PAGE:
Stock market quoted companies are valued according to widely accepted formulas, however there are no ‘standard’ ways to value small or micro businesses. This can cause real difficulties when it comes to buying and selling a small business, as the buyer and seller often have very different opinions on what the business is worth.
With this in mind, we look at some of the valuation issues that may arise if you are planning to sell your business, and how you can overcome them.
In reality, small businesses are rarely valued according to a rigid formula. So many other considerations come into play, especially when a small business is in a niche or unusual market.
Small business owners almost always attach a higher value to their assets than they are worth. It is not hard to see why; businesses built up from scratch are sources of pride for their owners, and the emotional ties you may have to your business are bound to view your enterprise through rose tinted glasses.
Valuing your business – issues to consider
Business owners often fail to take into account the extra costs a potential buyer will have to bear if they take over your business, such as:
1. Staff costs
You may well have been providing your own services ‘for free’, working longer hours than standard employees may have been willing to commit to. A buyer may have to pay for several new employees to replace you.
2. Tax rates
When working out future post-tax earnings for your business, if the buyer is a standard rate Corporation Tax payer, your company profits will be subjected to a higher tax rate than the small profits’ rate of 20% which applies to profits of up to £300,000. The net returns to the buyer will therefore be lower and this may be reflected in the business valuation.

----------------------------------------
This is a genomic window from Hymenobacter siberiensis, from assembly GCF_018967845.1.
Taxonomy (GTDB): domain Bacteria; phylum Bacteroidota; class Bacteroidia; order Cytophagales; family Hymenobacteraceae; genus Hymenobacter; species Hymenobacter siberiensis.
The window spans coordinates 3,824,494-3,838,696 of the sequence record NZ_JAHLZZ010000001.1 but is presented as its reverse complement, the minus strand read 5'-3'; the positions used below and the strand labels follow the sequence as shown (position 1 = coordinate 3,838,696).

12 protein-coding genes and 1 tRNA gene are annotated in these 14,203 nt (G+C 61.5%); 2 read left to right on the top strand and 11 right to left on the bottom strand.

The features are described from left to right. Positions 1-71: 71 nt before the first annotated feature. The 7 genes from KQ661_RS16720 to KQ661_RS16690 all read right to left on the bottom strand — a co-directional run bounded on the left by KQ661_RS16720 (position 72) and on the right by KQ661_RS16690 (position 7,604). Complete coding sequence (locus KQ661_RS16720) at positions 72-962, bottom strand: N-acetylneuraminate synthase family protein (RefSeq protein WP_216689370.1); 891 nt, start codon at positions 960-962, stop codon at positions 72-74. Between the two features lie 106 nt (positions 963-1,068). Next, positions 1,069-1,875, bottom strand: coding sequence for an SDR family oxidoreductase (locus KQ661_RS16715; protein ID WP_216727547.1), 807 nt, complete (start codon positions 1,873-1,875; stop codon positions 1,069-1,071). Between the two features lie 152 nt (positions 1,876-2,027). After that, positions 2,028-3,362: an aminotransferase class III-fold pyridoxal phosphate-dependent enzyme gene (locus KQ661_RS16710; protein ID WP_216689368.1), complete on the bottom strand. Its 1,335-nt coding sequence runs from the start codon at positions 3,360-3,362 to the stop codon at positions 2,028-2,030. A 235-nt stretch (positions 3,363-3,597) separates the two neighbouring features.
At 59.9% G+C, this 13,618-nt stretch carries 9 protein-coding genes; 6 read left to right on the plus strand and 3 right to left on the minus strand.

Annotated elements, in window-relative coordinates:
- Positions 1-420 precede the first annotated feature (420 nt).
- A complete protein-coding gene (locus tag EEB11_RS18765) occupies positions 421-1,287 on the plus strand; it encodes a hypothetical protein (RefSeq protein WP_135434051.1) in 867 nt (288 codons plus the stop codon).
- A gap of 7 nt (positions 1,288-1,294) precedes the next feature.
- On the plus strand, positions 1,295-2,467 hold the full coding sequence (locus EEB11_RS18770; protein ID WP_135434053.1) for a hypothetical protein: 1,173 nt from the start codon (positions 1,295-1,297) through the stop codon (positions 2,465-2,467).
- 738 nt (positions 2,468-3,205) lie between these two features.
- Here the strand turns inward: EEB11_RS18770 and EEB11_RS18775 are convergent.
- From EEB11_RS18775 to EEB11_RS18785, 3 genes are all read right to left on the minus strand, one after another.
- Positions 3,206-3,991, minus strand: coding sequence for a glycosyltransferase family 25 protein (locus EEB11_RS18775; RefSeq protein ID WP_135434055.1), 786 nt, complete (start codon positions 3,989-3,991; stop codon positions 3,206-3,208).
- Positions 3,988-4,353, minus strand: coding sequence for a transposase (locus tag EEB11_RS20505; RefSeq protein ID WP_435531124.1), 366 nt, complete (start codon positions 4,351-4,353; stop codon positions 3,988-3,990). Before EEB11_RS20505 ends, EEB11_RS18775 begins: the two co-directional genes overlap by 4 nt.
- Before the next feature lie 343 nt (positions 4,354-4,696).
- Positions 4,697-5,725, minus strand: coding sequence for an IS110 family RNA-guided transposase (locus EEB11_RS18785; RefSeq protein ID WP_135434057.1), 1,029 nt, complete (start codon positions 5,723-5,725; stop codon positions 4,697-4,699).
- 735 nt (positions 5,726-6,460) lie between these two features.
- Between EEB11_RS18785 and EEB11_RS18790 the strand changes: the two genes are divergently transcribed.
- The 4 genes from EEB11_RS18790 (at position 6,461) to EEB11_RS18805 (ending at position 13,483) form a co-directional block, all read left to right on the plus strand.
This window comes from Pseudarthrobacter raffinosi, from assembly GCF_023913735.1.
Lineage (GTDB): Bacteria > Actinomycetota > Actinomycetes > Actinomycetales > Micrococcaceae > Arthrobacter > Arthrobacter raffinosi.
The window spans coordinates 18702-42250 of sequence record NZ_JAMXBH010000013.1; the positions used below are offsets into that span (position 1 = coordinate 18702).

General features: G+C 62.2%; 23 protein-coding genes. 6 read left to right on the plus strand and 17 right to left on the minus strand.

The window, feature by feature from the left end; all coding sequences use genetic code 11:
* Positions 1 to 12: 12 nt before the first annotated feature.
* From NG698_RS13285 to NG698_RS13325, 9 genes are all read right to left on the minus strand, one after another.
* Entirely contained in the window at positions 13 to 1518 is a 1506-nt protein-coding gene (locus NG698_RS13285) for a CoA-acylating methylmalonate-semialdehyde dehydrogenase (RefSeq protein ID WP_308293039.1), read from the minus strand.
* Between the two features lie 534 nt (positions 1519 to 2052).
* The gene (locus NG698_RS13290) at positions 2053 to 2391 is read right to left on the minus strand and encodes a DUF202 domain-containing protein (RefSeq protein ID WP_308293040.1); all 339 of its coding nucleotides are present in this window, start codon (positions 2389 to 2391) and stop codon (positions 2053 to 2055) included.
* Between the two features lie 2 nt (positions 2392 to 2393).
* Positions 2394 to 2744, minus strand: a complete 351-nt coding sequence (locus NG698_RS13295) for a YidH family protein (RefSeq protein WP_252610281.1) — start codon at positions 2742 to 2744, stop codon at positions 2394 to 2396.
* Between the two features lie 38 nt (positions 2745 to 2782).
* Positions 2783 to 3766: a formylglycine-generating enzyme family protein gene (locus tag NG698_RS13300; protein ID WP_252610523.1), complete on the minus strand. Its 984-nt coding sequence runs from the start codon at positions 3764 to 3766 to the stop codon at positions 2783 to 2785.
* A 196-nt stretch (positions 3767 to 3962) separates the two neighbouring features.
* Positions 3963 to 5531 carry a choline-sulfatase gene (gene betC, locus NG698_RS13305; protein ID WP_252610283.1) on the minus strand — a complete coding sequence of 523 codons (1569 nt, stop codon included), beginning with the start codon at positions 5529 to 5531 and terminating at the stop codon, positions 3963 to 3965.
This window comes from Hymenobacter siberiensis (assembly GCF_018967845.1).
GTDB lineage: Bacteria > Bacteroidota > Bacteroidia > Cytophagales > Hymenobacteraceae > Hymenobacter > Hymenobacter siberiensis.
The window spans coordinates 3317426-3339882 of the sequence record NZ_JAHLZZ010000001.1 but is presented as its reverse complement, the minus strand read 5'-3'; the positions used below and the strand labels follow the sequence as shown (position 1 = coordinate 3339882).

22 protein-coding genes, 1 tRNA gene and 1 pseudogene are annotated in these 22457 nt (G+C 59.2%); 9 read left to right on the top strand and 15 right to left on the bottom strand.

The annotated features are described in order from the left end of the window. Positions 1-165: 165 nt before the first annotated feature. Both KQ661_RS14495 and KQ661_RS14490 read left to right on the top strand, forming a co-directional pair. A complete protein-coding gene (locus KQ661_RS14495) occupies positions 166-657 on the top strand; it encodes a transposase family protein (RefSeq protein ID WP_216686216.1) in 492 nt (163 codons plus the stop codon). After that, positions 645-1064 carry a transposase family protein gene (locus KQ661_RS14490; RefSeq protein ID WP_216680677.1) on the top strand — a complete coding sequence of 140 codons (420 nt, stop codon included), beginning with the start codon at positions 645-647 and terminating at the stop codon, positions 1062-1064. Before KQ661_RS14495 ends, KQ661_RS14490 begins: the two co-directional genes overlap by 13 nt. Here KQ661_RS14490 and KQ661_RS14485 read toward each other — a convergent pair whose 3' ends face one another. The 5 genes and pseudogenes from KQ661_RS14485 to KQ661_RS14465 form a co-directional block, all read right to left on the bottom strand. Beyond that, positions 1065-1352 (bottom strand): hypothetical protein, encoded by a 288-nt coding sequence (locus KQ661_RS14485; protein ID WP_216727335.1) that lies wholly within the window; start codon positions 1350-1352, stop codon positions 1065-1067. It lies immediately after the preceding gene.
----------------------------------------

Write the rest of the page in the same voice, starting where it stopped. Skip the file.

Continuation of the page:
However, with the main rate of corporation tax being cut to just 21% by 2014, this issue is rapidly being erased.
3. Economic climate
Your options will always be wider when the economy is on a sound footing. During a downturn, buyers will be more cautious, and it will also be more difficult for potential purchasers to finance the deal. These factors will obviously affect the valuation you could expect to achieve during such a climate.
Buying a small or micro business involves a higher risk than investing in a larger established company.
Rather like investing in some of the more juicy AIM stocks compared to FTSE 250 companies, buyers will be aware that many small businesses are far more vulnerable to external shocks or industry changes. This is another reason why you cannot value a small business using the valuation methods used to value more established companies.
For many small companies, the sale price will simply reflect how much a buyer is willing to pay for it, especially in industries where there are no common valuation methods, or precedents to take on board.
More help on ByteStart
For more tips and guidance on the various aspects of selling a business, read our other guides;
- What’s my business worth? How to value a small business
- How to get your business ready to sell – 10 things to do before you put up the for sale sign
It goes without saying that you should always seek professional advice before selling your business, or a share in it.